Jan. 20th, 2011

I have a funny story to share with y'all.

I run a writing group at my library for a small number of people from the community, and I have to say that so far it's been a really positive thing. I've tried to draw upon my own experiences with writing groups from when I was doing my degree in Creative Writing - although it was a bit different and we were obviously graded and guided by a professional writer, I still got a sense of what worked well as part of the group dynamic, and what to try and avoid in the future. Everyone in my group seems to get along and have really warmed up to one another; what started off as a group of fairly apprehensive people has turned into a positive, fun environment.

That is, except for Betty.

Betty is a woman in her late sixties who is known, by name, to all of the library staff here, as she can be extremely demanding and difficult to please as a customer. My stomach definitely sank when I saw her name on the sign-up sheet for the group, but I figured, Whatevs, maybe it won't be so bad, or she'll turn out to be an amazing writer. Yeah, right.

Not only does she snap and get defensive about every line of concrit provided to her at our meetings, she simply refuses to give feedback to the other group members, and makes it pretty obvious that she hates discussing anyone else's work but her own. We all know the type from fandom. Last month she said, "I have no interest in reading anyone else's work because I find it boring. Can I just skip reading it, or should i write, 'BORING' in my comments?" I politely told her that if she was unable to address herself more politely to the other group members, or fulfill group expectations, that I would have to replace her with someone else from the waiting list.

At this stage, I should also add that I regularly hand out samples of poetry and short stories from various well-known authors such as W. H. Auden, Hemingway, Shakespeare or T. S. Eliot so that the group members can think about different styles of writing, especially since some of them are still getting used to different poetic forms, etc.

Today I get a package in my mailbox from her, containing not only this month's writing sample, but all of Betty's comments on the other members' work, and the handouts I prepared. At first I couldn't figure out why she would have returned the handouts to me, but then I had a closer look and realized that she had not just discarded them, but gone and written her critiques on everything - even the Auden and the Eliot and the Hemingway. I guess Shakespeare passed muster for her.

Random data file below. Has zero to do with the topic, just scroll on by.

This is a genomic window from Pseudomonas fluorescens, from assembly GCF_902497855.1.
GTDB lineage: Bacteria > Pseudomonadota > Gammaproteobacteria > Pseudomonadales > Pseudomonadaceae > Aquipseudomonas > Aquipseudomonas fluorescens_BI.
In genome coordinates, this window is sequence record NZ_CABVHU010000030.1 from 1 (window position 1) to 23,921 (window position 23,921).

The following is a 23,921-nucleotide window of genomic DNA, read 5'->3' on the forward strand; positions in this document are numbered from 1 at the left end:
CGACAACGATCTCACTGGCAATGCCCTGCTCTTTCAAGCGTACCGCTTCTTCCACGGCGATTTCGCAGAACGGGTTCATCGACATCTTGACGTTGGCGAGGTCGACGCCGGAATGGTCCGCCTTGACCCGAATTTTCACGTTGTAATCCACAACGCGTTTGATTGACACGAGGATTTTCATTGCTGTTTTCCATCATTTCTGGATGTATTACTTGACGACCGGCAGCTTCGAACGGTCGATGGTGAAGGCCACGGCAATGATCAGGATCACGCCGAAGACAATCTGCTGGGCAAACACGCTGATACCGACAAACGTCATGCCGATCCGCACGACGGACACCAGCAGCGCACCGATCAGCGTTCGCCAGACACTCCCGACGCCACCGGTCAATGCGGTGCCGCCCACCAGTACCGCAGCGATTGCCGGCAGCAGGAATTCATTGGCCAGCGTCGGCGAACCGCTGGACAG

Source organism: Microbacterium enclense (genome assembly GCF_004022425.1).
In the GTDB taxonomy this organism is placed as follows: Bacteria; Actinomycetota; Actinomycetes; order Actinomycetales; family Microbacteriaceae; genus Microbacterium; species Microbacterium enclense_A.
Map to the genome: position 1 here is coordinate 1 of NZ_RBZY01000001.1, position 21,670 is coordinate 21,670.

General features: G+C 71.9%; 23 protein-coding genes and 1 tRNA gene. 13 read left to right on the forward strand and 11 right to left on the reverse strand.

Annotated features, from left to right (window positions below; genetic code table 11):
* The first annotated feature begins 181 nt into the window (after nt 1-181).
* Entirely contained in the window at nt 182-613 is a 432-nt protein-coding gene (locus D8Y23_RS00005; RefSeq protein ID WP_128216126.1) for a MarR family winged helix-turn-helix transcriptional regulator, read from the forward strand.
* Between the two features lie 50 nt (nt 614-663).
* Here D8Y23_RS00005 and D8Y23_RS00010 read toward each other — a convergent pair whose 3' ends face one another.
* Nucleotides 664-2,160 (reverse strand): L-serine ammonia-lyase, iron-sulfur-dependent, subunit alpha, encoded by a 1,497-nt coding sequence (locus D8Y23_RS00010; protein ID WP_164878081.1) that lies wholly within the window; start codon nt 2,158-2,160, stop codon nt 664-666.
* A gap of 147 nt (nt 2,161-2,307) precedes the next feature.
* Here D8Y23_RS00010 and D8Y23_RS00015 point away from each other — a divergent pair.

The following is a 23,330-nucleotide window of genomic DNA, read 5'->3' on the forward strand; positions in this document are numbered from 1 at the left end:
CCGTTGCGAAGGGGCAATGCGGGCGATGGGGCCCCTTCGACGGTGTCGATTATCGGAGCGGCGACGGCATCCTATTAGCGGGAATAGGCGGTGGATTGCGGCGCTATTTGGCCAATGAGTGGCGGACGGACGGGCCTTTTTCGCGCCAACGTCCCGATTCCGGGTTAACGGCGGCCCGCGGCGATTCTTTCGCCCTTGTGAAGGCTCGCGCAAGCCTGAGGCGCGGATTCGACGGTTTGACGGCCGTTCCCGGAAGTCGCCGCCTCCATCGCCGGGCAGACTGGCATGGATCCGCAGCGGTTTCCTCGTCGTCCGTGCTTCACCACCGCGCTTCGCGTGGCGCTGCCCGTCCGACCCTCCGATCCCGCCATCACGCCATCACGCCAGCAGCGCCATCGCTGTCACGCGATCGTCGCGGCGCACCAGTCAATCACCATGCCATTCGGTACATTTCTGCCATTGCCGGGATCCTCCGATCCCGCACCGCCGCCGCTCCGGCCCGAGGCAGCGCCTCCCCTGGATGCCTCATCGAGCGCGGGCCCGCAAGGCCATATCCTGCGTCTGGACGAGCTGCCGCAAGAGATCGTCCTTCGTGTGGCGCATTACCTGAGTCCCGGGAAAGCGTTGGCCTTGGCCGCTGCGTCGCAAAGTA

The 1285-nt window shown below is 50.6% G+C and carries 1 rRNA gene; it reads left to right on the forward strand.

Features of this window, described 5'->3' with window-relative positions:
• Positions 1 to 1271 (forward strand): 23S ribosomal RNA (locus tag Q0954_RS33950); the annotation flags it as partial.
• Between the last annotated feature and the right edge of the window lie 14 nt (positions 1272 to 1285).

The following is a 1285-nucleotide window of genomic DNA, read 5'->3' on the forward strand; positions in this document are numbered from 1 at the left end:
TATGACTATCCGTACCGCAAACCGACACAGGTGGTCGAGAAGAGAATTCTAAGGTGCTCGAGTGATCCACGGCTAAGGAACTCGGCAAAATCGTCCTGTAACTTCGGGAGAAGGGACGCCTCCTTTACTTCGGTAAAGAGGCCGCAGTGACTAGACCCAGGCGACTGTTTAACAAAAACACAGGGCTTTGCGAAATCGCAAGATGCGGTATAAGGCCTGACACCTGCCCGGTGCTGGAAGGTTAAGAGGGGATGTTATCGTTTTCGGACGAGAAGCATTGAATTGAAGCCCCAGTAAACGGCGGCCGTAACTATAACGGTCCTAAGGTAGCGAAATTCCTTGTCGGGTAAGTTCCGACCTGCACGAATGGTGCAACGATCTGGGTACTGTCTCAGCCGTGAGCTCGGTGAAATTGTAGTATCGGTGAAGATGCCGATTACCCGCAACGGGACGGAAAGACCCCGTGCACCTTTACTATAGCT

All over the Auden poems were notes like, "This is unclear - explain what you mean," or, "Why would we stumble when the musicians are playing? This makes no sense," or, my favourite, "What are the clowns supposed to signify?" Regarding the lines from The More Loving One, "Admirer as I think I am/ Of stars that do not give a damn," she responded, "This is an undesirable emotion - your whole poem is unclear. Please clarify."

Her notes to Hemingway were definitely my favourite, though. She wrote a bunch of stuff in the margins about the title of Hemingway's A Very Short Story demanding to know what it was about, or if it indicated sexual abuse, or who the hell he was talking about (not even paraphrasing there). She accused him of using 'unnecessarily long sentences', and, regarding the deaf old man in the story A Clean, Well-Lighted Place, "What does it matter what time of day it is, or if the night is more quiet? It would be quiet any time of the day since he's deaf."

I just... in between wanting to piss myself laughing, I have no idea how I'm supposed to look this woman in the eye tonight. This is either the most blatant show of passive aggressiveness I've ever seen, or the most blatant display of utter stupidity. All I can think to say is that her notes were well-taken, but that Hemingway and Auden might have a few problems addressing her concerns due to a severe case of being dead.

Day: Consider yourself officially made.

ETA: Tonight she asked, "Who's Ernest? I don't remember meeting him at one of our sessions."



April 2011


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